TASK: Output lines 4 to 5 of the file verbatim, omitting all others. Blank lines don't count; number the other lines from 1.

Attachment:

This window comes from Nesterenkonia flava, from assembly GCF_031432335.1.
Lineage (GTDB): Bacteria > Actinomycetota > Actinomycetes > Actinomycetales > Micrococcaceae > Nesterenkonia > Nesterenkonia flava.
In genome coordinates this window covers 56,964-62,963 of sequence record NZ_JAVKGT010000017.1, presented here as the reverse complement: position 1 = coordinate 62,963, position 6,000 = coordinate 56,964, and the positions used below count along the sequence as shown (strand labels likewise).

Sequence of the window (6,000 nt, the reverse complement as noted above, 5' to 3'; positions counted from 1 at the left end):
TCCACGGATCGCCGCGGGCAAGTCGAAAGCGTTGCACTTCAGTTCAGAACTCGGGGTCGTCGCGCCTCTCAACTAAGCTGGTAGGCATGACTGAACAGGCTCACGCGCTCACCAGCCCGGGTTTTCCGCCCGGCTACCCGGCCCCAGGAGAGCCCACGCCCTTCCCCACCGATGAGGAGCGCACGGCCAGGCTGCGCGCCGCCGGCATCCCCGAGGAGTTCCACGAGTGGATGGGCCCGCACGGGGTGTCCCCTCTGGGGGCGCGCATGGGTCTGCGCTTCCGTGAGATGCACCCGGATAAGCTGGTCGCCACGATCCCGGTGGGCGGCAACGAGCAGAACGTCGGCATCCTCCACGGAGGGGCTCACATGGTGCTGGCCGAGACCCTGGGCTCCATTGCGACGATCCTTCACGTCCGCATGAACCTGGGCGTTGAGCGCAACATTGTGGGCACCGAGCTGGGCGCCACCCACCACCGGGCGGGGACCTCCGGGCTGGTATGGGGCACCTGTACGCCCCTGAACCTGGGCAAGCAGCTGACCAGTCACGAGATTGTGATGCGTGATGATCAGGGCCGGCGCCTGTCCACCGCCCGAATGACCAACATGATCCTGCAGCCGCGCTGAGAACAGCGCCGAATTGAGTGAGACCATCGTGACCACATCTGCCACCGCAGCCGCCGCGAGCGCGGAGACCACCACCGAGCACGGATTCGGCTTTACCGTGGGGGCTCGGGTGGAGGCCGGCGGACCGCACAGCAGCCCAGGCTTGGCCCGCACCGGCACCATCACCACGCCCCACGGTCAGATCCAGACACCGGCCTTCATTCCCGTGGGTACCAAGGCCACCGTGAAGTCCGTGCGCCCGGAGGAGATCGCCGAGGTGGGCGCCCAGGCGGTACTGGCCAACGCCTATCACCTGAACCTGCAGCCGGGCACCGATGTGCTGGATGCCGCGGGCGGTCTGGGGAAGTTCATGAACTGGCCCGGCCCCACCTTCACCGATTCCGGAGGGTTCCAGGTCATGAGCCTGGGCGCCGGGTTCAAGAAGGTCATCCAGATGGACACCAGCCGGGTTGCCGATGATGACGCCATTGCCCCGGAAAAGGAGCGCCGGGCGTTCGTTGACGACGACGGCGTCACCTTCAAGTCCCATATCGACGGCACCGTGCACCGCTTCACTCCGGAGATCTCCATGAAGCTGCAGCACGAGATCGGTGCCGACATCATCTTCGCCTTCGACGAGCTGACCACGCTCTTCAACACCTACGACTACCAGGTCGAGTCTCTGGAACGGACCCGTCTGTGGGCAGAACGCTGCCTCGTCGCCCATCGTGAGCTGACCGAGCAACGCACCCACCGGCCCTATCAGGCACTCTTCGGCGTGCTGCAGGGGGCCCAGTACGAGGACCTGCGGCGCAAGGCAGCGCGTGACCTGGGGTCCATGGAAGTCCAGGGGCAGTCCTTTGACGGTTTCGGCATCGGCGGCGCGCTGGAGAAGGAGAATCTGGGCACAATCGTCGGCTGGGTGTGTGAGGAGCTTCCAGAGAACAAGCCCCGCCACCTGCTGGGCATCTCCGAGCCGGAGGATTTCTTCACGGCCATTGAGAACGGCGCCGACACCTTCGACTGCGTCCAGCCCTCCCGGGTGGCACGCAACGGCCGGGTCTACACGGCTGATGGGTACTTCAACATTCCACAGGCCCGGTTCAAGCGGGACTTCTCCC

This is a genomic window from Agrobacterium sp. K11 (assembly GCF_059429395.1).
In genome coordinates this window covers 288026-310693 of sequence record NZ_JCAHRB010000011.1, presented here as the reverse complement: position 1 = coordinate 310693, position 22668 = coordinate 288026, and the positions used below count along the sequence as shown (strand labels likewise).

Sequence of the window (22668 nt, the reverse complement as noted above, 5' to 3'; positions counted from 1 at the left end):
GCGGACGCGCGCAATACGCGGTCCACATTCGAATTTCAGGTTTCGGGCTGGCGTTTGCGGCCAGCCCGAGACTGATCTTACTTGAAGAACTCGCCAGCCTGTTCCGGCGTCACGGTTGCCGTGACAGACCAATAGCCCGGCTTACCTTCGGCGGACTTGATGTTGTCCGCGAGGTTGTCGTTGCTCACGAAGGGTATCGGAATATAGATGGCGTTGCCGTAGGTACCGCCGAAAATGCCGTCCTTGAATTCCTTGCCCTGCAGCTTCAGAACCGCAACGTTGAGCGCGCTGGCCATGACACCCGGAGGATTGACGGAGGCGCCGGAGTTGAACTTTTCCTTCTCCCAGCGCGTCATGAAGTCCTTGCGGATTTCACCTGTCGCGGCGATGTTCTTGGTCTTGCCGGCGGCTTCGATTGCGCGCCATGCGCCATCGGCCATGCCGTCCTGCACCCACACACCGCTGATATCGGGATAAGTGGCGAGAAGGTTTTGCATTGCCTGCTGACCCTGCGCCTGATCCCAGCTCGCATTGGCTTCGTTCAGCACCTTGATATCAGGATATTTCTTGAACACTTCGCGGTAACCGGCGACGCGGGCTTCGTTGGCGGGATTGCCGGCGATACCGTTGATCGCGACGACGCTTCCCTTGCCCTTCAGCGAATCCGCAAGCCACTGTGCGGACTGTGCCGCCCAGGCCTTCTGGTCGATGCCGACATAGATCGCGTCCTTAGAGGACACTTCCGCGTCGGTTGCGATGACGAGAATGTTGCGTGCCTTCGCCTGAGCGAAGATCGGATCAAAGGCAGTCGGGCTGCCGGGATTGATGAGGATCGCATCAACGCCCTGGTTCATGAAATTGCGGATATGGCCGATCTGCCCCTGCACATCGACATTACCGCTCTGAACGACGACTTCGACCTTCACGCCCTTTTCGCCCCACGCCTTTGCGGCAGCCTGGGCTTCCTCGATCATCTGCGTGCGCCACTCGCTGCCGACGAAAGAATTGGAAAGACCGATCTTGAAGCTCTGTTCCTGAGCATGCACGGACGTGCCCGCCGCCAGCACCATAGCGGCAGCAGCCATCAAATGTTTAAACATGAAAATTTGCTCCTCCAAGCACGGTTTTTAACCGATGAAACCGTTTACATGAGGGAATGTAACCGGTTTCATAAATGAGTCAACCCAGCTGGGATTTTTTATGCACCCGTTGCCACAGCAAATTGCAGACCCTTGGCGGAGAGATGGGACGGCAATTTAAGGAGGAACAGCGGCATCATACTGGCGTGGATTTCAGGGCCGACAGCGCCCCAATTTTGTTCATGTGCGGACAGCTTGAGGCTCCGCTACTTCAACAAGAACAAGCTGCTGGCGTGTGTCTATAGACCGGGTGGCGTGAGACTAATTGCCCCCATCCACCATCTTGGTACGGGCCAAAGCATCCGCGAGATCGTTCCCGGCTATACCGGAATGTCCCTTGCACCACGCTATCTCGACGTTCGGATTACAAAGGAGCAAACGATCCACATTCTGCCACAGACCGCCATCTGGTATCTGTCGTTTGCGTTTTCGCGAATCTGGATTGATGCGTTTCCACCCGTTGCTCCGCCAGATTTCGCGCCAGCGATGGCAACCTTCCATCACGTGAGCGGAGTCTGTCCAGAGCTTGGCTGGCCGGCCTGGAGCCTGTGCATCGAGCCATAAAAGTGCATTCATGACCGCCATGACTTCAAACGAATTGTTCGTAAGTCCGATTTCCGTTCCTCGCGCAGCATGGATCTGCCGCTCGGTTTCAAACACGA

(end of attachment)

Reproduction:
Sequence of the window (6,000 nt, the reverse complement as noted above, 5' to 3'; positions counted from 1 at the left end):
TCCACGGATCGCCGCGGGCAAGTCGAAAGCGTTGCACTTCAGTTCAGAACTCGGGGTCGTCGCGCCTCTCAACTAAGCTGGTAGGCATGACTGAACAGGCTCACGCGCTCACCAGCCCGGGTTTTCCGCCCGGCTACCCGGCCCCAGGAGAGCCCACGCCCTTCCCCACCGATGAGGAGCGCACGGCCAGGCTGCGCGCCGCCGGCATCCCCGAGGAGTTCCACGAGTGGATGGGCCCGCACGGGGTGTCCCCTCTGGGGGCGCGCATGGGTCTGCGCTTCCGTGAGATGCACCCGGATAAGCTGGTCGCCACGATCCCGGTGGGCGGCAACGAGCAGAACGTCGGCATCCTCCACGGAGGGGCTCACATGGTGCTGGCCGAGACCCTGGGCTCCATTGCGACGATCCTTCACGTCCGCATGAACCTGGGCGTTGAGCGCAACATTGTGGGCACCGAGCTGGGCGCCACCCACCACCGGGCGGGGACCTCCGGGCTGGTATGGGGCACCTGTACGCCCCTGAACCTGGGCAAGCAGCTGACCAGTCACGAGATTGTGATGCGTGATGATCAGGGCCGGCGCCTGTCCACCGCCCGAATGACCAACATGATCCTGCAGCCGCGCTGAGAACAGCGCCGAATTGAGTGAGACCATCGTGACCACATCTGCCACCGCAGCCGCCGCGAGCGCGGAGACCACCACCGAGCACGGATTCGGCTTTACCGTGGGGGCTCGGGTGGAGGCCGGCGGACCGCACAGCAGCCCAGGCTTGGCCCGCACCGGCACCATCACCACGCCCCACGGTCAGATCCAGACACCGGCCTTCATTCCCGTGGGTACCAAGGCCACCGTGAAGTCCGTGCGCCCGGAGGAGATCGCCGAGGTGGGCGCCCAGGCGGTACTGGCCAACGCCTATCACCTGAACCTGCAGCCGGGCACCGATGTGCTGGATGCCGCGGGCGGTCTGGGGAAGTTCATGAACTGGCCCGGCCCCACCTTCACCGATTCCGGAGGGTTCCAGGTCATGAGCCTGGGCGCCGGGTTCAAGAAGGTCATCCAGATGGACACCAGCCGGGTTGCCGATGATGACGCCATTGCCCCGGAAAAGGAGCGCCGGGCGTTCGTTGACGACGACGGCGTCACCTTCAAGTCCCATATCGACGGCACCGTGCACCGCTTCACTCCGGAGATCTCCATGAAGCTGCAGCACGAGATCGGTGCCGACATCATCTTCGCCTTCGACGAGCTGACCACGCTCTTCAACACCTACGACTACCAGGTCGAGTCTCTGGAACGGACCCGTCTGTGGGCAGAACGCTGCCTCGTCGCCCATCGTGAGCTGACCGAGCAACGCACCCACCGGCCCTATCAGGCACTCTTCGGCGTGCTGCAGGGGGCCCAGTACGAGGACCTGCGGCGCAAGGCAGCGCGTGACCTGGGGTCCATGGAAGTCCAGGGGCAGTCCTTTGACGGTTTCGGCATCGGCGGCGCGCTGGAGAAGGAGAATCTGGGCACAATCGTCGGCTGGGTGTGTGAGGAGCTTCCAGAGAACAAGCCCCGCCACCTGCTGGGCATCTCCGAGCCGGAGGATTTCTTCACGGCCATTGAGAACGGCGCCGACACCTTCGACTGCGTCCAGCCCTCCCGGGTGGCACGCAACGGCCGGGTCTACACGGCTGATGGGTACTTCAACATTCCACAGGCCCGGTTCAAGCGGGACTTCTCCC